Wednesday, 5 March 2008

"Minimum wage will rise to £5.73"

They are not just stupid enough to do this, but pathological liars who don't understand their own rules:

Business Secretary John Hutton said ... "Before it was introduced, some workers could expect to be paid as little as 35 pence an hour...".

I have no idea how many people worked for 35 pence an hour*, but glossing over that, somebody on the NMW and Tax Credits has a marginal tax/withdrawal rate of 70%, so in October 2008, their net hourly salary will rocket from £1.66 to £1.72. If they're claiming Housing/Council Tax Benefit as well, their marginal rate is 95.5%, so their net hourly pay will whizz up from 25 pence to a 26 pence an hour!

Dave Prentis, Unison general secretary [said] "A much more realistic figure would be a minimum wage of £6.75 an hour, which would lift many more families out of poverty and off means-tested benefits."

OK, let's assume Mum's at home with two kids and Dad is slaving away 48 hours a week on the NMW of currently £5.52 = £265 gross, per Table 1.6b the family's net income after housing costs is £259. Increase the NMW to £6.75, and assuming he doesn't lose his job anyway**, their net household income increases by a modest £18 to £275, so the family is hardly lifted out of poverty. At this stage he's paying £71 tax/NI a week but the family is still entitled to Child Tax Credits worth £76 a week, so they are very much still on means-tested benefits.

* But our hard working Dad in the above example is actually working for £1 an hour net; if he were to pack in working, the family's net income after housing costs would only fall to £209 (Table 2.1a). For comparison, in the early 1980s, up in Leeds, I earned £1 an hour working at a printer's and in a café near the market, so 35p must be decades ago.

** Because of course, a £1.23 rise in NMW would cost the employer £1.39 once you include Employer's NI; as against the extra 38 pence an hour our 'hard working Dad' would be getting. So the odds are 4-to-1 that the total net incomes of those people currently on the NMW would fall overall, once you net off the modest wins and those who become unemployed.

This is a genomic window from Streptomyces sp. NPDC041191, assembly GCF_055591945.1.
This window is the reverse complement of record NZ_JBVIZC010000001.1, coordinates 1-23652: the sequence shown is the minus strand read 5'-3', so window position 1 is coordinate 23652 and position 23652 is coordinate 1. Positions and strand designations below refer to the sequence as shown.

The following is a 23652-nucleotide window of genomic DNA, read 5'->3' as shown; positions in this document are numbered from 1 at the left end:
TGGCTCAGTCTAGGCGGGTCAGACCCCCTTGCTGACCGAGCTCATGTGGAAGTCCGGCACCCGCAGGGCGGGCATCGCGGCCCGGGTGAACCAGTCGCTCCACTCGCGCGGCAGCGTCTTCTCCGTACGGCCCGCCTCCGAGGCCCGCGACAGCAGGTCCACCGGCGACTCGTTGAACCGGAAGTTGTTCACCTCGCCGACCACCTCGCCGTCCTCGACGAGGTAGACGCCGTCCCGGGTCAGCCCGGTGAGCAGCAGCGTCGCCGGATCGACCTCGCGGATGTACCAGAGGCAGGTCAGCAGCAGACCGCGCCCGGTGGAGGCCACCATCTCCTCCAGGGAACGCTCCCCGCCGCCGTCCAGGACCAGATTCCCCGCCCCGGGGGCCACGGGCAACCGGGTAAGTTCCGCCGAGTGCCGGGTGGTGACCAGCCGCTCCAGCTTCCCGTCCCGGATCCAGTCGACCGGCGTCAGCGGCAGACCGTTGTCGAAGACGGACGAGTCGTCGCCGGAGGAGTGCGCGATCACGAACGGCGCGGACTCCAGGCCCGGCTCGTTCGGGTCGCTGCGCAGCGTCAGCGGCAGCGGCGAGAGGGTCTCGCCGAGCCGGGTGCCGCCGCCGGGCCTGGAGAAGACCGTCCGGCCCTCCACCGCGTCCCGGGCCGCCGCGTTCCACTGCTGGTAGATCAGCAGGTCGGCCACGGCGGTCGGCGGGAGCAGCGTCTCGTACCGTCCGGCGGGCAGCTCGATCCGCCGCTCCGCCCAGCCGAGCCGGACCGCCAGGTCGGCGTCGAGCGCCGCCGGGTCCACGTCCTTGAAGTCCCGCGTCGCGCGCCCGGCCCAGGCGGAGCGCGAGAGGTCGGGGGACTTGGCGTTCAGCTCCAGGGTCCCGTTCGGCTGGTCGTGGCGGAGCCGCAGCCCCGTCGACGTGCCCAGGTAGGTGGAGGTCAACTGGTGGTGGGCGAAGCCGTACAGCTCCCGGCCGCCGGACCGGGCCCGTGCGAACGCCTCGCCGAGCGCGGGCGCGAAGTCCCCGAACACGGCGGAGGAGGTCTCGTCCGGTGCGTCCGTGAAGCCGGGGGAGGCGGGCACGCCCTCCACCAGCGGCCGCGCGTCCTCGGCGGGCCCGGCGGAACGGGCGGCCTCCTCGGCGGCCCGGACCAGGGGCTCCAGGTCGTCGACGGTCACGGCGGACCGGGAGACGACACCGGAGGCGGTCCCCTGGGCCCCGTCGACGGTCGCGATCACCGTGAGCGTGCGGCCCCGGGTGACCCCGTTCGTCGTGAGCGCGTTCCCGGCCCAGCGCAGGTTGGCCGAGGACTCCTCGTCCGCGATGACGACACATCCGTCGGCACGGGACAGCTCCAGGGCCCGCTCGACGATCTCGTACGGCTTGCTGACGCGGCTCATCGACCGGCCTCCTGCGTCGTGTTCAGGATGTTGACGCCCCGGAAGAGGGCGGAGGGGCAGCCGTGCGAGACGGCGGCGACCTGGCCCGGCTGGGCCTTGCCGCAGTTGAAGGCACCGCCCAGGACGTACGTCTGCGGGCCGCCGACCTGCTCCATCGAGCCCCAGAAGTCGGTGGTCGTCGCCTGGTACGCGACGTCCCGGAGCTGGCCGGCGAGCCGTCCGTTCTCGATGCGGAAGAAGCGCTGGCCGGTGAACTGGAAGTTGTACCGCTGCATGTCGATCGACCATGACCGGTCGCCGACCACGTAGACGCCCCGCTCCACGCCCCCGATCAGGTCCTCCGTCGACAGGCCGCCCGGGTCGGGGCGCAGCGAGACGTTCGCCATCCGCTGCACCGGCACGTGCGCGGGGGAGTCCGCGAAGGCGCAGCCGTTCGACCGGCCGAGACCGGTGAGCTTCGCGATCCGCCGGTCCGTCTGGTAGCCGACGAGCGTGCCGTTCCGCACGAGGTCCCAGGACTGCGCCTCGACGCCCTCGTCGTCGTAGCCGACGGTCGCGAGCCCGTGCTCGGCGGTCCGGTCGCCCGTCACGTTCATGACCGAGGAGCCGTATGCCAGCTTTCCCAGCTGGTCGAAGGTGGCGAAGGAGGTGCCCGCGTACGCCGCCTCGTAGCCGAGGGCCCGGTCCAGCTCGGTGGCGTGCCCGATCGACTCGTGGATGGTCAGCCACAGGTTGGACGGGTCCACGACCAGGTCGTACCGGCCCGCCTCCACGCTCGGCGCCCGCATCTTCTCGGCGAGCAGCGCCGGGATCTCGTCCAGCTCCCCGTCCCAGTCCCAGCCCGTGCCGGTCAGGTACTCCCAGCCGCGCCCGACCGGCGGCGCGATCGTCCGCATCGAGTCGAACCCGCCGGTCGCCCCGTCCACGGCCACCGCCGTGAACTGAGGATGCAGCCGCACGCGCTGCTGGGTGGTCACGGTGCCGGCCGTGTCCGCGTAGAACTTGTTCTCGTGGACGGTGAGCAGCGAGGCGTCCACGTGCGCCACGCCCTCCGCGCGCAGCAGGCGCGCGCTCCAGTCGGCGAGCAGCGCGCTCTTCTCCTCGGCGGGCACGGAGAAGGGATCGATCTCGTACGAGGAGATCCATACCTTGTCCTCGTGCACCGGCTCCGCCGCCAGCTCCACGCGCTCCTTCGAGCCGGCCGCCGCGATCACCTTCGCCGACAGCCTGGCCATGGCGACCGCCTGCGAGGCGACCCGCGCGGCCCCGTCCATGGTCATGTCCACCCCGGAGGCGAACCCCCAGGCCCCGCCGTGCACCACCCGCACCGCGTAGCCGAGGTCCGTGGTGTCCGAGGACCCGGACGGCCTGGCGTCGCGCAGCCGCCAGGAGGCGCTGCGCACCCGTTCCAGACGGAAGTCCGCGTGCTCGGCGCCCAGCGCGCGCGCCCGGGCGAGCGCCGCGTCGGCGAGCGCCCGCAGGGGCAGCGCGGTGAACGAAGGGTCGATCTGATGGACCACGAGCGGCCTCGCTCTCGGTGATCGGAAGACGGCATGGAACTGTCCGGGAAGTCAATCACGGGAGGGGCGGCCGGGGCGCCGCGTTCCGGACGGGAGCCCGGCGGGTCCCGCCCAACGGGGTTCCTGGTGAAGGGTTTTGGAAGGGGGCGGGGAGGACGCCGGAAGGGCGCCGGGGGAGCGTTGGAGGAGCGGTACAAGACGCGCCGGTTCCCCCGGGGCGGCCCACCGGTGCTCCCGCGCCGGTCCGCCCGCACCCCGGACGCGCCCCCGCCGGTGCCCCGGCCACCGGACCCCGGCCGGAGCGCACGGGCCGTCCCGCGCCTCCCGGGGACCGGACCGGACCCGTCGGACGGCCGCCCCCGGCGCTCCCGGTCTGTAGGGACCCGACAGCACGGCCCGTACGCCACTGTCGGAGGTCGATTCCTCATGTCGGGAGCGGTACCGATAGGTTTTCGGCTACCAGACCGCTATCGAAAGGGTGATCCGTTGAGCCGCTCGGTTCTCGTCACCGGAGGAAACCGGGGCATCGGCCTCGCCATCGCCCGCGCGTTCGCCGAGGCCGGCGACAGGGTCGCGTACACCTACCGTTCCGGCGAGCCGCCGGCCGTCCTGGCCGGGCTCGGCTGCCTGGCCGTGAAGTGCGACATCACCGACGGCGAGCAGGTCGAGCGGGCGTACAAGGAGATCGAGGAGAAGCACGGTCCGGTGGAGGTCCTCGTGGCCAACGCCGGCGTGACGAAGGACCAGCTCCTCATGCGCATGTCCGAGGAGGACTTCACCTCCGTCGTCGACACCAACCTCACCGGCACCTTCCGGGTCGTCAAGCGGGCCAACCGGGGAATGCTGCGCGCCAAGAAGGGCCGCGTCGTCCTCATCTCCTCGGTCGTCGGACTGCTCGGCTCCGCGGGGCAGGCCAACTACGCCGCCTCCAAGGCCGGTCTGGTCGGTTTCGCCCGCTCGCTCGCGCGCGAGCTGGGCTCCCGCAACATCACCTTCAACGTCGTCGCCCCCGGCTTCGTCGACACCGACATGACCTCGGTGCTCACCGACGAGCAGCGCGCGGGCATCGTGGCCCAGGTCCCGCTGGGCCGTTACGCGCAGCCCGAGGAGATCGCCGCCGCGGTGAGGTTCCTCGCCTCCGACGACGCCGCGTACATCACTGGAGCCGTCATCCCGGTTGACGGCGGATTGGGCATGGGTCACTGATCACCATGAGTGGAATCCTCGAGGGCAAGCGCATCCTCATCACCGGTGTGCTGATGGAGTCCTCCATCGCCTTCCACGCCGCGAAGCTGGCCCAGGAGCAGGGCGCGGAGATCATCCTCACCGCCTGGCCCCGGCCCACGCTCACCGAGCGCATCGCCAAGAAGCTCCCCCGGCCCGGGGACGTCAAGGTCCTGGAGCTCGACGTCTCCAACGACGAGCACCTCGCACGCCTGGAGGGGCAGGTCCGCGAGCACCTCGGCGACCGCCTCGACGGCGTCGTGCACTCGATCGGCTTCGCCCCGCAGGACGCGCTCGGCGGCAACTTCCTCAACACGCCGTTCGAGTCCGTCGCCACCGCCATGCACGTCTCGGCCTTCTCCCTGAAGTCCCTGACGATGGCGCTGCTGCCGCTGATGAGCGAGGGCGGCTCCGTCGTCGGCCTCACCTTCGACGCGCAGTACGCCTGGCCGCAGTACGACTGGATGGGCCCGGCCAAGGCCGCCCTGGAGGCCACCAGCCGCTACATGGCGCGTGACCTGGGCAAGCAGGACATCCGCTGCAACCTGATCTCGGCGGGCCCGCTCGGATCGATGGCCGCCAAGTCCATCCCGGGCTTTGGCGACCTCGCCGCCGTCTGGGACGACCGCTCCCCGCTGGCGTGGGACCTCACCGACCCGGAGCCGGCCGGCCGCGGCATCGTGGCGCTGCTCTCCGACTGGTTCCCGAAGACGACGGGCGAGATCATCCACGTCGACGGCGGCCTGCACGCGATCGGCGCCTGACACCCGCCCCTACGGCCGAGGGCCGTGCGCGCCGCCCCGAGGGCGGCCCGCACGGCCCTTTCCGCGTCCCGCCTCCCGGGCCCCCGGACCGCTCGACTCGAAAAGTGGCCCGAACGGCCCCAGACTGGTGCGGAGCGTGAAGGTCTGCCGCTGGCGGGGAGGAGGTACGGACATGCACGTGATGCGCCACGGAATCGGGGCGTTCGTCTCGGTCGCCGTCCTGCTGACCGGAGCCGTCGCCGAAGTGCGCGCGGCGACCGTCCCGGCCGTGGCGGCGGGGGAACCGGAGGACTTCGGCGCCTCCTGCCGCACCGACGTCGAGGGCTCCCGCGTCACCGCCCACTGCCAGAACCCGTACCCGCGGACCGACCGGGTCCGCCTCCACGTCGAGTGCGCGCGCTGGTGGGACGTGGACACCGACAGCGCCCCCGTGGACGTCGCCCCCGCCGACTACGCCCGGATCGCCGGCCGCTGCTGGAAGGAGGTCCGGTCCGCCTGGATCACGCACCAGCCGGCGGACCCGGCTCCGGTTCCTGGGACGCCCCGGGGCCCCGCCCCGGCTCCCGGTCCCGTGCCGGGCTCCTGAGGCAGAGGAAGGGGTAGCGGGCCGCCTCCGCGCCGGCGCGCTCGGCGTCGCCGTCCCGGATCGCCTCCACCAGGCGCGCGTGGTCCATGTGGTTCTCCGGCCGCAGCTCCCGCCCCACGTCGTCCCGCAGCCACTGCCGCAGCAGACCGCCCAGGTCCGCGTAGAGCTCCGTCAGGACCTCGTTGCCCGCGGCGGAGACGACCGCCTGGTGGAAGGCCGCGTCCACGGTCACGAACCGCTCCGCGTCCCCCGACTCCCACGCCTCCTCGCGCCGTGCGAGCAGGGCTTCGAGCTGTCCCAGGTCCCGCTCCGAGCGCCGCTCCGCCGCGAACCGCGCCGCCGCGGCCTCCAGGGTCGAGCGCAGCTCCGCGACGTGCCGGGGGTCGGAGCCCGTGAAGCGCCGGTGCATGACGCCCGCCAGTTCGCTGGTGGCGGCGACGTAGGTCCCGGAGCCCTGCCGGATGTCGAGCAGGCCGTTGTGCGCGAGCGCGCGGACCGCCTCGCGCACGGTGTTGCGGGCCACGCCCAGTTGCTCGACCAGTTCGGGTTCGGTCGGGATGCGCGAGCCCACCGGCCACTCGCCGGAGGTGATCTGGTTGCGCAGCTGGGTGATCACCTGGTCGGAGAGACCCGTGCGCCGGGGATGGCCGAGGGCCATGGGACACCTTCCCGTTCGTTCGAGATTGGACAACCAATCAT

Simon Fawthrop said...


Have you ever seen or calculated how much collecting and distributing these means tested benefits cost? It would be interesting to know how much they could raise the income tax allowance rate if they were scrapped? Any calculation should include the direct cost to Govt in managing the means testing but also the direct and indirect costs to employers in managing their end as well.

As a higher rate tax payer I would more more than happy for any gain through increase in income tax allowance to be netted off by increasing the higher rate.

It just doesn't make sense for this money to whizzing round Govt to spew out again to the same people it was taken from. The opportunity cost must be huge.

Mark Wadsworth said...

Overpaid benefits, whether fraud or error = between 0% for flat-rate benefits (Child Benefit), 0.5% for non-means tested benefits (State Pension) and up to 10% for Incapacity Benefit. DWP running costs £5 bn-plus (per their website), HMRC admits cost of administering tax credits is nearly £1 bn ("3p for every £1 paid out"). So call it £10 bn-plus in round figures.

That's enough to increase tax-free personal allowance by £1,000, so no need to increase higher rate tax.

However, the real key to working out what the personal allowance 'should' be is the break even point where tax paid and benefits received net off to nil, for a single earner entitled to WTC, it's over £9,000 (£19 tax paid, £19 WTC received!!).

Stick your £1,000 on top of that and that's a nice round £10,000 personal allowance!